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Maybe all the hand-wringing over the values of the Millennial generation is overwrought. They may actually return America to something closer to its roots.

That is if Sen. Mark Warner, D-Virginia, is right in his assessment.

Warner recently bemoaned the fact that a vast number of Millennials — thanks to the weak economic recovery his party helped orchestrate — are working in non-traditional contract jobs with outfits such as Uber and TaskRabbit that don’t come with the traditional safety net benefits such as pensions, health insurance and worker’s compensation.

Instead, the senator notes, many are putting together several different occupations, including running their own small Internet businesses, to get by.

It’s odd that Warner, who made bundles as a tech entrepreneur before going to Congress, would see this as a worrisome trend.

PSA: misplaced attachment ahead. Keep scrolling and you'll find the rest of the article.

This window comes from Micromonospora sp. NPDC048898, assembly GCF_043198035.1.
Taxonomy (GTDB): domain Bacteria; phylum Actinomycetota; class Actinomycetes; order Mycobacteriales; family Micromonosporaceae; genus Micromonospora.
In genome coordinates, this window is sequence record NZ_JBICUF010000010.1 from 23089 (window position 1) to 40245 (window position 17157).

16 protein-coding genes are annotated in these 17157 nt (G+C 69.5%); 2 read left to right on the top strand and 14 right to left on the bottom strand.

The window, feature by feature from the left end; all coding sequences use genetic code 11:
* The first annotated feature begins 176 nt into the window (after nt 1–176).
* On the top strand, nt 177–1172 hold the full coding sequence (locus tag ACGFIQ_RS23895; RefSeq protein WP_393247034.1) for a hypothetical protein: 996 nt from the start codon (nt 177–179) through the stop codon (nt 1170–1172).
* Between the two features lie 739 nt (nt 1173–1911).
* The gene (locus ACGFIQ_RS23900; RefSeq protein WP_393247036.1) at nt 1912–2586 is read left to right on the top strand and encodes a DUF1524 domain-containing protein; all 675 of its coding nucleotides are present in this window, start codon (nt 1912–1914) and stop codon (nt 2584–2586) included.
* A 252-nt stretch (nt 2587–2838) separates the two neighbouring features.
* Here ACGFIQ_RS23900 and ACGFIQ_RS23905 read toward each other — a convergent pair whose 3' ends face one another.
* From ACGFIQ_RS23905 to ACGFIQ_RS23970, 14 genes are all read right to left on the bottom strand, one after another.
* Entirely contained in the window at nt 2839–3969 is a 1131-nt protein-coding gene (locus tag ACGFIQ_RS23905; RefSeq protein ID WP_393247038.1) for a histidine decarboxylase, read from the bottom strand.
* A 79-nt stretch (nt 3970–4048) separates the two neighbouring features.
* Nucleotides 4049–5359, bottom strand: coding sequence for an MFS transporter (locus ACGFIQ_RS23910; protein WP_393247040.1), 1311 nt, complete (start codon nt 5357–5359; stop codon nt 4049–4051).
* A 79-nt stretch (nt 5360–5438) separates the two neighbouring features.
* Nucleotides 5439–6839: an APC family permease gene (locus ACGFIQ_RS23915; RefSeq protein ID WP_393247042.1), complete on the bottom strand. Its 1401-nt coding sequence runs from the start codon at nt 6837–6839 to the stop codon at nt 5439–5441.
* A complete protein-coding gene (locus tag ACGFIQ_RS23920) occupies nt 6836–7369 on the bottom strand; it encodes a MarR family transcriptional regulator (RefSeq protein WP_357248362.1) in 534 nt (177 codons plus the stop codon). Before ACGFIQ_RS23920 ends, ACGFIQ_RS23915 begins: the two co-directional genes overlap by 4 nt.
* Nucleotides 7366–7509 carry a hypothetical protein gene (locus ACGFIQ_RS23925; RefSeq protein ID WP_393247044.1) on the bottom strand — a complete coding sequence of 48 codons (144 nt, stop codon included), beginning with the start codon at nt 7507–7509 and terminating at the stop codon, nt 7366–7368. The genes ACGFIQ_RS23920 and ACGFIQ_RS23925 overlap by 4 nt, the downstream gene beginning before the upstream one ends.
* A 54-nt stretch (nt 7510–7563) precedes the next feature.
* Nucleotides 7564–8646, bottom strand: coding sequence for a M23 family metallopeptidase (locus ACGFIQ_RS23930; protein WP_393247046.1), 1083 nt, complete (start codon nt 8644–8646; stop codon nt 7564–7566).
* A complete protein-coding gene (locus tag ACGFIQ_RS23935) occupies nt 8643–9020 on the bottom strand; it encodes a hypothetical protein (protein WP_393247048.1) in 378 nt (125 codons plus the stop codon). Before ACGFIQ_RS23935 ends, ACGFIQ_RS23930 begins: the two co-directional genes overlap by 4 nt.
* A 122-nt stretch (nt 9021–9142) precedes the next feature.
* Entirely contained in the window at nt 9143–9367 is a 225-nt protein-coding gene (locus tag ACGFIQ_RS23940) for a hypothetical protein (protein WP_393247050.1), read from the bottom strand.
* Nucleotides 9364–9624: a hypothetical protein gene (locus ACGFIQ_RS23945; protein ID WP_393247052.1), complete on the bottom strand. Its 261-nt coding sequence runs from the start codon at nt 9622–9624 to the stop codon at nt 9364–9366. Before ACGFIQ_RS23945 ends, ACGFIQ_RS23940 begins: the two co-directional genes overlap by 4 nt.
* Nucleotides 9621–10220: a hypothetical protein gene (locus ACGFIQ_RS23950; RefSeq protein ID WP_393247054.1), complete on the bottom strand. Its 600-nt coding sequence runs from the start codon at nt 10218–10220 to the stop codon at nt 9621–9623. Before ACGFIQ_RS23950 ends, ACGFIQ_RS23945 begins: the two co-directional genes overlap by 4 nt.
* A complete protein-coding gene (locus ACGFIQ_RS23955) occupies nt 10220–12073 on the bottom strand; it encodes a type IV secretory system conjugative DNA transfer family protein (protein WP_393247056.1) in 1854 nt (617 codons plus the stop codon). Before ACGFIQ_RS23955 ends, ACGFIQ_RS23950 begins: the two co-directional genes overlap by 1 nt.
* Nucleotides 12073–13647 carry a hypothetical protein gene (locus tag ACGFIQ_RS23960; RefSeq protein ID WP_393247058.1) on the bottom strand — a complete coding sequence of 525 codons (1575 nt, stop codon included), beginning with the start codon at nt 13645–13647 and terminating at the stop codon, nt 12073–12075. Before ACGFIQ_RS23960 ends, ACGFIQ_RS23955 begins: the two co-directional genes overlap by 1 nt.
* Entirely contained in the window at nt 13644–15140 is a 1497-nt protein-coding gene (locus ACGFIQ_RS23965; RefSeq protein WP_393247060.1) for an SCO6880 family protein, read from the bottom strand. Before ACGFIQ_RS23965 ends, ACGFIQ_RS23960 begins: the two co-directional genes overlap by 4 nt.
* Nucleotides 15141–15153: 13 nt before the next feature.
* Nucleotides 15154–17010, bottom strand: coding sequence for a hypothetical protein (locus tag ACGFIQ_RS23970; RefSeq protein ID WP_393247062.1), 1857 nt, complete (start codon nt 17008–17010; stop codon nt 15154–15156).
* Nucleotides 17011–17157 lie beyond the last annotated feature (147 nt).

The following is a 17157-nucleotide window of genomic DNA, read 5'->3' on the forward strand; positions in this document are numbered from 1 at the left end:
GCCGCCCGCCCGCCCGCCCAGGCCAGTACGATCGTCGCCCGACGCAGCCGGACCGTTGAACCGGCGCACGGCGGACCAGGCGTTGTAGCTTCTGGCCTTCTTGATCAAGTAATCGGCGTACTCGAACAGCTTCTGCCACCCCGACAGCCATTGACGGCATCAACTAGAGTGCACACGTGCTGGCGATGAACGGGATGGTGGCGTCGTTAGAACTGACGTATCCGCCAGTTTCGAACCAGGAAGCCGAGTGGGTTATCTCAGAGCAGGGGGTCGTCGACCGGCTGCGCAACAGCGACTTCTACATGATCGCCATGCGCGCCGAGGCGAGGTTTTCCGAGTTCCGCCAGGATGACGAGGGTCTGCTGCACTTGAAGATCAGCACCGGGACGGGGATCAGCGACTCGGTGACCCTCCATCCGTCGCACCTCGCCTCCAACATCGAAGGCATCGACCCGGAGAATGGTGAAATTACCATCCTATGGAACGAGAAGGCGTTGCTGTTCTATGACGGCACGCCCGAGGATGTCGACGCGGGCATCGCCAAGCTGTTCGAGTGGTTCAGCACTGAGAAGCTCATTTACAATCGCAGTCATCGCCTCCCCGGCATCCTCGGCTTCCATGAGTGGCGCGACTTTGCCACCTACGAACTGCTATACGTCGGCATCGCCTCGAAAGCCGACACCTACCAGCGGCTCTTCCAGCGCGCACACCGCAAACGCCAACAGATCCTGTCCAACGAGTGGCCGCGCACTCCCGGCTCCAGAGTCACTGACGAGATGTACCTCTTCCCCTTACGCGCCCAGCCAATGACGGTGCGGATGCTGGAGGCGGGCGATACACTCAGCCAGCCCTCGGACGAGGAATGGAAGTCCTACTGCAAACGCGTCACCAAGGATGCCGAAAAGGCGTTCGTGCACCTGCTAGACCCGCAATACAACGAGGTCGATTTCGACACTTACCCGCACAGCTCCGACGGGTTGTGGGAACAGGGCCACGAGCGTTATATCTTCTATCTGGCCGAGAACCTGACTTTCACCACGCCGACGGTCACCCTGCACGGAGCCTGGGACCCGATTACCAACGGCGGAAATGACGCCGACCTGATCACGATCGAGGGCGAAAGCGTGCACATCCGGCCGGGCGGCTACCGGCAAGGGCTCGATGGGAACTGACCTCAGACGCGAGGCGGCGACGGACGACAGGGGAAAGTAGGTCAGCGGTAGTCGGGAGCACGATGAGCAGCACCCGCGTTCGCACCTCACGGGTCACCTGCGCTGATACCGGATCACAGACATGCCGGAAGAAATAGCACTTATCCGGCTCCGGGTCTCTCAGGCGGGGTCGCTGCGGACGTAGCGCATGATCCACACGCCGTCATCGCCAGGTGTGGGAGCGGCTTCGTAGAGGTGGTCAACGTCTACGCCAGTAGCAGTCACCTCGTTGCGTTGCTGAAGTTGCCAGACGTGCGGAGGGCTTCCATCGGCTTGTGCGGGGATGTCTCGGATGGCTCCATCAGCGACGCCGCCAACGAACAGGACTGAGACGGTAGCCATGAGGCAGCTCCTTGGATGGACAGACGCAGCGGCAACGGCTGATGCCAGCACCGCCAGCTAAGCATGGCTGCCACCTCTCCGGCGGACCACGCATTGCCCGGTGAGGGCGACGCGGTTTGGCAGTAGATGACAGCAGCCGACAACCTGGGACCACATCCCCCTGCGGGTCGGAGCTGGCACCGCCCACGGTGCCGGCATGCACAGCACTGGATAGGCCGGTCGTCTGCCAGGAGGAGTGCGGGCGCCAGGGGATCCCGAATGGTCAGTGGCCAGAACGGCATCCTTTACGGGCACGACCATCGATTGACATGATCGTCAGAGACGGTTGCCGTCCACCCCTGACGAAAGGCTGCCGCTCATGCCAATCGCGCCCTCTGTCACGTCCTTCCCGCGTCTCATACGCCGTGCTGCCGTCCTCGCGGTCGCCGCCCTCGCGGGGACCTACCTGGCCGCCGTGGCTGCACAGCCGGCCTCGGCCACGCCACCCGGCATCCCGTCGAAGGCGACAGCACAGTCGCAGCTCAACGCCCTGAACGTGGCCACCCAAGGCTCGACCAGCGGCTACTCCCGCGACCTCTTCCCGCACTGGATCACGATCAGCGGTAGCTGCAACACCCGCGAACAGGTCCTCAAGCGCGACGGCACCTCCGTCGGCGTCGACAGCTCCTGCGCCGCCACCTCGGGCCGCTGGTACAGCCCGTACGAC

The better view is that these young workers are learning valuable survival skills. Rather than depending on big corporations or big government to take care of them, they are becoming self-reliant and entrepreneurial so they can take care of themselves.

Smart kids, particularly since Warner and his congressional cohorts have done nothing to assure that Social Security and Medicare will still be around when it’s their turn to collect.

A generation emerging that feels less entitled and doesn’t wait for someone else to solve its problems could restore to America the innovation and ambition that has been long on the wane.

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